3-28-2014 Boondock Sites and Camping in Mojave National Preserve

major mapThis post is specifically about what we found when wandering around the preserve this past few days.  If you aren’t interested in boondocking, just skip it.  I have included more detail than usual for some of the folks that I know who are definitely interested in boondocking. 

Link to live google map

First, I have embedded a live Google Map I created with labels for sites and intersections.  Hopefully if you click on the map, you will be redirected to Google and will have the ability to zoom in, mouse hover over the points to read the labels. Eventually I will figure out how to actually “embed” the map so that it shows rather than just the link, but this will have to do for now.

The rest of the maps are clipped images for each area.

When we first stopped off at the visitor center at the Depot in Kelso, the attendant was a bit vague about RV camping in the area.  The words in the brochure say “Roadside camping is permitted in areas that have been traditionally used for this purpose:  Sites with existing rock or metal fire rings should be considered suitable for roadside camping.”

overview mapHe pointed vaguely to a couple of areas on the preserve map, including the area near the cross, and the area at the dunes, but didn’t tell us about the other two sites, or have any indication of road conditions getting into any of the sites.  The only developed campground that is suitable for larger RV’s (even our size at 26 feet) is the Hole in the Wall Campground where we spent one night.

I do have to correct the last post.  It is Hole in the Wall, not Hole in the Rock, and I will edit the previous post accordingly, but anyone reading has probably already read the post and will not see the correction.

site 1 2 3The first site where we camped was actually a small developed campsite, with a picnic table provided by the Veterans of Foreign Wars, and a fire ring, at the base of the white cross WW I memorial.  We attempted to enter via the eastern side of the road and found it rutted and too rocky for the rig, had to unhook and back out, and continue to the west side of the small loop to enter the site.The Mojave_063

Some folks with pickups had traveled from this spot to the other sites I have mentioned, but we wouldn’t take our rig back there from this direction.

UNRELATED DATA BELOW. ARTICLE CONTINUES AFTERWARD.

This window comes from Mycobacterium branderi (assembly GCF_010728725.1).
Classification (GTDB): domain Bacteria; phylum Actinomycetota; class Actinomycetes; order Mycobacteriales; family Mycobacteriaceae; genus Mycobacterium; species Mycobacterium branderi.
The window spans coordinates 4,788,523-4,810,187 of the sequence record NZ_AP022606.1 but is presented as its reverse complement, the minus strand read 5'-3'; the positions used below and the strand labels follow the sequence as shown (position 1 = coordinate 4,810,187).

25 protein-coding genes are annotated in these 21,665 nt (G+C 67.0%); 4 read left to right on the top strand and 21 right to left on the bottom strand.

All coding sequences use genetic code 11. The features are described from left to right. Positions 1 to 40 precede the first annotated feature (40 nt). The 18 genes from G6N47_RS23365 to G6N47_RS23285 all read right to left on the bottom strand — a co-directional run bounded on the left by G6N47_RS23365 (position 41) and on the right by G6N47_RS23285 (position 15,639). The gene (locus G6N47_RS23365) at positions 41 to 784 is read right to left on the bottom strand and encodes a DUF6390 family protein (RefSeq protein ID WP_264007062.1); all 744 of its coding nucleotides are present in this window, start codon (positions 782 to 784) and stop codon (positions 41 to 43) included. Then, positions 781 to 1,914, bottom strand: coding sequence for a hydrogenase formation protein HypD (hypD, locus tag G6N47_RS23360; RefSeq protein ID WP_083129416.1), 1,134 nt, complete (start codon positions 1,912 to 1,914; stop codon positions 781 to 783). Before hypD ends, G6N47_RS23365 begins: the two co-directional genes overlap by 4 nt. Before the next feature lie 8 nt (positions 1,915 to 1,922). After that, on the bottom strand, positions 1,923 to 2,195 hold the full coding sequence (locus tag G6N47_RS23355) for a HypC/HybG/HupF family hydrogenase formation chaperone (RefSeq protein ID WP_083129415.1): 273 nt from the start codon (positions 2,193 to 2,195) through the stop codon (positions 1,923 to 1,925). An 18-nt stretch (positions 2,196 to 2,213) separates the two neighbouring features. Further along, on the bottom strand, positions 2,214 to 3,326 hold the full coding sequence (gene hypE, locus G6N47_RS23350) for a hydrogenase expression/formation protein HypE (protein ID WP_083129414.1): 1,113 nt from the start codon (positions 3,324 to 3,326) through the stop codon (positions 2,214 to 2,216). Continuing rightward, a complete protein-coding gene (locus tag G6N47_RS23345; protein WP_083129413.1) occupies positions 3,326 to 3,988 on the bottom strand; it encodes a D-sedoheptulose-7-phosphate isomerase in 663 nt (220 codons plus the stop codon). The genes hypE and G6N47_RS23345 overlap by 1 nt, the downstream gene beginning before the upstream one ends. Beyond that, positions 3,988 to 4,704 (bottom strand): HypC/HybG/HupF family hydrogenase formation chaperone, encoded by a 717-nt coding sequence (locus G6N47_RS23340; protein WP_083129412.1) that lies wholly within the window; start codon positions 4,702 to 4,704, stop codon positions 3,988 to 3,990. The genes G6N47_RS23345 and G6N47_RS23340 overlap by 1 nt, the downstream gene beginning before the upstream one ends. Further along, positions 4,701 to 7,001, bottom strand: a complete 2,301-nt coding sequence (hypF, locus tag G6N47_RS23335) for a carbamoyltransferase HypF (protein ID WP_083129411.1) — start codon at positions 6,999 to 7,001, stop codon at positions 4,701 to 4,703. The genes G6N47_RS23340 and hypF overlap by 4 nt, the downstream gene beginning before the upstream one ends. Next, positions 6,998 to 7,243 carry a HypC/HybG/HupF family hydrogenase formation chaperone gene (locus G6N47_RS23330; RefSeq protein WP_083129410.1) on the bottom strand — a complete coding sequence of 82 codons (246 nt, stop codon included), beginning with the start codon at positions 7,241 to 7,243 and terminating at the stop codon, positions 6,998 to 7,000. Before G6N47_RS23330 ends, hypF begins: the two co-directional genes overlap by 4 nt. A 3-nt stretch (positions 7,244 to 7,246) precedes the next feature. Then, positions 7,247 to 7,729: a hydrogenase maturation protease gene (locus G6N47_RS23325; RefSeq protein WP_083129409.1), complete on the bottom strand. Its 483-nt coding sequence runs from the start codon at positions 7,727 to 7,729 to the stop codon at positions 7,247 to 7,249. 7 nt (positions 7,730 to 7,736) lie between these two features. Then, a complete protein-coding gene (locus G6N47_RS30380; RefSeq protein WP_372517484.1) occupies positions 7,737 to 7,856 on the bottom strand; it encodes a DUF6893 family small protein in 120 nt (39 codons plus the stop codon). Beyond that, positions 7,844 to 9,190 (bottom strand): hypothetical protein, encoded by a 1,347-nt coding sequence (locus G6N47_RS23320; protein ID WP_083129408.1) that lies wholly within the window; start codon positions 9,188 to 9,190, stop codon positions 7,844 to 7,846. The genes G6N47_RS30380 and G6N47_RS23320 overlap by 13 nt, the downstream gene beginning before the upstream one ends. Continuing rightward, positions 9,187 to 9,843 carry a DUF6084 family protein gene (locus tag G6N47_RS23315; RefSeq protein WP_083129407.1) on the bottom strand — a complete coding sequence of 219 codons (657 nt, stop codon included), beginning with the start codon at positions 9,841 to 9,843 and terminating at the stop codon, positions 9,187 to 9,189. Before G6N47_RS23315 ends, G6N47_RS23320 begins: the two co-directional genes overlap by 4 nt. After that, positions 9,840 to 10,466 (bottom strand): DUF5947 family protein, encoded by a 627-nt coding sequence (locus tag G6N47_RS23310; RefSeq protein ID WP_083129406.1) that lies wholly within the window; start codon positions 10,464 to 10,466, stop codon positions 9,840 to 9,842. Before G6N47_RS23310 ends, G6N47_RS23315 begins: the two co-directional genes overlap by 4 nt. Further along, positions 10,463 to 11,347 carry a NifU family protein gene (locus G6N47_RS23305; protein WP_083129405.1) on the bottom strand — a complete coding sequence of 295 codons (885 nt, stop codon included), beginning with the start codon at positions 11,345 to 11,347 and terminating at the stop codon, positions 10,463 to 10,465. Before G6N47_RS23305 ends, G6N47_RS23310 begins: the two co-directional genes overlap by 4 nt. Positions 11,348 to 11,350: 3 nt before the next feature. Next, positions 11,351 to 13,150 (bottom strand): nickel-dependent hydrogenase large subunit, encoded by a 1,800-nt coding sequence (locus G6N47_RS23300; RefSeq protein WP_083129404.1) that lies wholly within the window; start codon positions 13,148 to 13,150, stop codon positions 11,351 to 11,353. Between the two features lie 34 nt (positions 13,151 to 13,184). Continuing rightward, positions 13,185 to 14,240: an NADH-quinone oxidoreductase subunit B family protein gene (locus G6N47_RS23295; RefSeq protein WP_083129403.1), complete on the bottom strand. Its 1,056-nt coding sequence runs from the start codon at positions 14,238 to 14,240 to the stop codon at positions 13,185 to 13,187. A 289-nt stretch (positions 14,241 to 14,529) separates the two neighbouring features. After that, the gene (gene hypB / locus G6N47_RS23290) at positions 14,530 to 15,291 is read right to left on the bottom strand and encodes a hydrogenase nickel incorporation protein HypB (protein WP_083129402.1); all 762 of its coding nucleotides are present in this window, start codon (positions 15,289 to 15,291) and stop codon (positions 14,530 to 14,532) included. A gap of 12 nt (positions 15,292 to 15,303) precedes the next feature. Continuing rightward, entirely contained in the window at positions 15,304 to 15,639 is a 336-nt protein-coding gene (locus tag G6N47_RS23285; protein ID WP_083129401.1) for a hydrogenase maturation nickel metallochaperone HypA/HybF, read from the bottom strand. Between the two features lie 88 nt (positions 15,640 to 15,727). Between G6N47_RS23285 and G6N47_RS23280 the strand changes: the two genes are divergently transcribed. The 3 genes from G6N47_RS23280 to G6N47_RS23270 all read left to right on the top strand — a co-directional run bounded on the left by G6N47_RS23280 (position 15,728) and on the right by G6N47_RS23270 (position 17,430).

Walking around checking roads the next day, we found the easternmost entrance to the camping area, and walked the road back to the pavement.  Here we found two great sites.dirt entry road to dry camp sites

Site number 2 on the list was the very best, with a dirt road access that we could easily handle in our rig. It was my favorite.left turn from dirt entry road to first campsite at the base of these rocks

Site number 3 is just west of site 2 on the same side road, however there is a bit of a rough patch that might be trouble for clearance for motorhomes.  We probably wouldn’t try it in the rig, but some might. I would highly suggest that before taking your motorhomes to these sites, that you check them out with your toad.second campsite on rougher road left of dirt entry road

We were exploring on foot, and there may be other sites on the road toward the mine north to discover if you have the time and a toad to do so. 

dunes and granite mountainThe Dunes road, as I mentioned, was incredibly rough, but after we turned around we discovered if we kept our speed to less than 5 mph, literally, we could have traveled the 3 miles to the campsite.  A previous commenter mentioned this site, so I included it in the map if you are willing to drive the road.

The Mojave_139The Granite Mountain sites are incredibly gorgeous, just incredible.  With any kind of small rig with high clearance you could probably get back in there and it would be worth it.

At the Hole in the Wall campground, there is a dump station and potable water with a hose to fill your water tanks.  We didn’t see anything requiring campground registration in order to use the dump or take on water.  It may have been there.  At half price for the senior pass, it would have been worth the $6. fee to dump and get water if we wanted to stay out longer in the area.

site 4 5The Wildhorse Canyon road that travels west and then north from just south of the Hole in the Wall visitor center is also good dirt road.  It isn’t nearly as rough as the Dunes road to sites 4 and 5 on the map. 

The Mojave_188These sites are big and flat and are close to the Ring Trail and some fascinating volcanic rock cliffs.  They could accommodate 2 or 3 rigs if you were friends.  There was only one fire pit at site 4, but plenty of space.The Mojave_186

The Mojave_187The road from this area north toward Mid Hills campground is also dirt, and rough and narrow.  We were in 4 wheel drive, but probably didn’t need it.  I wouldn’t take a motorhome that way.  A truck and camper could manage it OK.  Mid Hills wasn’t nearly as charming as the other areas of the park.  Once a juniper woodland, there was a devastating fire in recent years that has left the place feeling desolate and rather depressing.